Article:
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7 June 2021 (closed)
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Indonesian police informed that there were less traffic accidents during this year's Idul Fitri exodus compared to preceding years. Idul Fitri, a national week-long holiday, marks the end of the Islamic fasting month (Ramadan) and is a big happening in Indonesia. Ahead of Idul Fitri millions of workers who live in the cities travel to their places of origin to spend some days with their families. Locally, this tradition is known as "mudik" ("going home").
When the Idul Fitri celebrations are about to end (or have ended), the same millions of people travel back to the cities where they work (and quite often they bring new family members - who are in search of employment - with them to the city). Hence this mudik tradition puts great pressure on Indonesia's infrastructure and, quite often, leads to massive traffic congestion. Also, dozens of people are killed every year by traffic accidents: people fall off overcrowded buses or are paying less attention on traffic as they are weakened by exhaustion after hours of traveling.
Considering Indonesia's existing infrastructure is rather fragile, the huge traffic flows around Idul Fitri are a concern for authorities and it therefore requires coordination and cooperation between government institutions and big private companies in order to smoothen traffic (for example, the government basically subsidizes public transportation for the poorer segments of society during this period as it puts less pressure on roads when many people use one vehicle - bus or train - than when each individual uses a motorcycle or car for his own transportation).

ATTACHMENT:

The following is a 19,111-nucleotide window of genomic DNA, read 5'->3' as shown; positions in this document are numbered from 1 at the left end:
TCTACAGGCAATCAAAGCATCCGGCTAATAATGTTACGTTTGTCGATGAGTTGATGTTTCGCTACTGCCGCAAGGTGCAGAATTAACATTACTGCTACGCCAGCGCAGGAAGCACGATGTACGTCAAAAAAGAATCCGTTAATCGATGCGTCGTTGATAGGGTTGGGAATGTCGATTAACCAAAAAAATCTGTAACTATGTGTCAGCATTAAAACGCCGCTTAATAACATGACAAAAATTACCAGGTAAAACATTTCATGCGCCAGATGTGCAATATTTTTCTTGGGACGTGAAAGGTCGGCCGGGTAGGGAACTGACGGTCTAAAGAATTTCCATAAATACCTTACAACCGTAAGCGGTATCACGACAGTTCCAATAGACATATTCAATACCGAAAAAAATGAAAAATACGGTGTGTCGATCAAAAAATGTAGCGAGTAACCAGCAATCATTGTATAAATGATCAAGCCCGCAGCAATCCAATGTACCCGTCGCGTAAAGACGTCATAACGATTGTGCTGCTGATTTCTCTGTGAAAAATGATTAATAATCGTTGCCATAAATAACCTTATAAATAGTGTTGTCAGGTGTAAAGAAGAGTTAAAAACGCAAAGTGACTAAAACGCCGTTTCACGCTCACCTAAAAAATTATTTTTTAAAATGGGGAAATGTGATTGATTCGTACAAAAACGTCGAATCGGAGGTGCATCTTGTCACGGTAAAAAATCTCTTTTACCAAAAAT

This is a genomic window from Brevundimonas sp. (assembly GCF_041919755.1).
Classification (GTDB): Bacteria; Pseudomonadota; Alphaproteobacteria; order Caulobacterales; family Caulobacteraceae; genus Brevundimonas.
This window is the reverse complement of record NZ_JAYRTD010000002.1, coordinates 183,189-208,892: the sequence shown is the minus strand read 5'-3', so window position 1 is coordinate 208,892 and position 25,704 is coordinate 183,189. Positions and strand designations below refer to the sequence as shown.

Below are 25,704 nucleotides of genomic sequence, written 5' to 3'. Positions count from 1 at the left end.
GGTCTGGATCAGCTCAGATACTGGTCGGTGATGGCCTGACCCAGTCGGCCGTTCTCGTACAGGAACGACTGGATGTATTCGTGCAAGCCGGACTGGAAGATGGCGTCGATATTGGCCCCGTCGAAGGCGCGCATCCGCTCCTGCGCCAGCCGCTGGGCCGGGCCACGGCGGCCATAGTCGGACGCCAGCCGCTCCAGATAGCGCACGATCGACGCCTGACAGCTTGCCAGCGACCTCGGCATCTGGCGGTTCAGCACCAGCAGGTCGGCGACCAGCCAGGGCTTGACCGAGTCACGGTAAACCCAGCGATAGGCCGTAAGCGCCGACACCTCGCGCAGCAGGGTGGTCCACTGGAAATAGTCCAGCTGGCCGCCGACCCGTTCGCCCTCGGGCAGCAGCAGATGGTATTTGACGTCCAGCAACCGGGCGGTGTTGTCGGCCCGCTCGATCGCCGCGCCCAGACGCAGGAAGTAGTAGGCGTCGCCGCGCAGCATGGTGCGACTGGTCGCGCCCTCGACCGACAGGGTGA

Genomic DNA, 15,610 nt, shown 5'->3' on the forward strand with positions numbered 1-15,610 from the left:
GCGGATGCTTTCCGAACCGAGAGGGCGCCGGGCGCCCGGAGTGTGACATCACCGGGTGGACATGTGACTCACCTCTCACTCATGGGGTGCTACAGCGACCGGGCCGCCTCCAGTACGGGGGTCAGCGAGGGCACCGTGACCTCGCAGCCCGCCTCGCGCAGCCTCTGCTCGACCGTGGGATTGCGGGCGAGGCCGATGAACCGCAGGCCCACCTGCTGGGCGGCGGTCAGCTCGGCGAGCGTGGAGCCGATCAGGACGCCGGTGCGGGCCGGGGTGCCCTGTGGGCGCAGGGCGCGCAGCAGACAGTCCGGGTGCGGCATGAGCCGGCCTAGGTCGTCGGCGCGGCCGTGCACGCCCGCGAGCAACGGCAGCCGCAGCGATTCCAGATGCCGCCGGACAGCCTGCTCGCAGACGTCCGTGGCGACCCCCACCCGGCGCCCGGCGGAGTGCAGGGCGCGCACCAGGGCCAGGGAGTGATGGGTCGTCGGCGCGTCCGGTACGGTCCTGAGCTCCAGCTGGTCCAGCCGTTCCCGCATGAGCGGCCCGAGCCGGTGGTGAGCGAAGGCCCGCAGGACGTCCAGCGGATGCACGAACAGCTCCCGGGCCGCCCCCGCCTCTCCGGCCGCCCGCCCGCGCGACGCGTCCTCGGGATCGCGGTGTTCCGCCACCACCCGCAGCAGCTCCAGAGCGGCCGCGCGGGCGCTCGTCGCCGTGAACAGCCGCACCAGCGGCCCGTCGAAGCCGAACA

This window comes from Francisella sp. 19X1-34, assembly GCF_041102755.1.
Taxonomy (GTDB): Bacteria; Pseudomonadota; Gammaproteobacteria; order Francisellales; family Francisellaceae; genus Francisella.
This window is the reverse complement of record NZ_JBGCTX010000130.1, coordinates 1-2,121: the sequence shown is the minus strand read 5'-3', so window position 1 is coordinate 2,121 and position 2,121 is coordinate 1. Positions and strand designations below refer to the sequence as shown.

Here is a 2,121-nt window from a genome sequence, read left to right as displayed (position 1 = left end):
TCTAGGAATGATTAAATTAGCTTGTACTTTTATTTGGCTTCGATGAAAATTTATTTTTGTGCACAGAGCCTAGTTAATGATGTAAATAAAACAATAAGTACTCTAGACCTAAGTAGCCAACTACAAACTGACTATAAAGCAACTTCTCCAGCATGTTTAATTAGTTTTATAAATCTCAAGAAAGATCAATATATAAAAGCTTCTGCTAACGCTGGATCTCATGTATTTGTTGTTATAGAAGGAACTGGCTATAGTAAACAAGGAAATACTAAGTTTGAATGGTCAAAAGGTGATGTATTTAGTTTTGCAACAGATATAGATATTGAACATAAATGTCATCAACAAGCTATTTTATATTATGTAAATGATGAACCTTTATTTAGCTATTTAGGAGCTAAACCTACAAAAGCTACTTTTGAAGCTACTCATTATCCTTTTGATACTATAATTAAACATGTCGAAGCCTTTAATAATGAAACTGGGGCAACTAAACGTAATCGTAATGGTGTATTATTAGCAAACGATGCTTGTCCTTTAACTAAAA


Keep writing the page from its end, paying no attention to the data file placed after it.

Tito Karnavian, Indonesia's National Police Chief General, said the number of traffic accidents during this year's Idul Fitri declined 42 percent compared to accidents in the preceding year, a remarkable performance that he attributed to good coordination between all related institutions in maintaining traffic safety. He added there were few significant clogs this year, something that is in stark contrast to preceding years.
The only problem was that there was limited availability of resting places along the Cipali toll road that connects West and Central Java. There were many people that needed a rest after hours of traveling and therefore sought some space along the road (as designated resting places were already full). This caused some additional congestion.
Karnavian is optimistic that next year traffic will ease further as the new toll road to Semarang (Central Java) will become operational.
Another interest fact about Indonesia's mudik tradition is that the 17-18 million city people who travel to their places of origin bring back trillions of rupiah, implying a big boost for the regional economies. For example, local retailers and restaurants can do good business in - or after - this Idul Fitri period.
Read also: Islam & Indonesian Culture: Impact of Idul Fitri on the Economy (02/07/2016)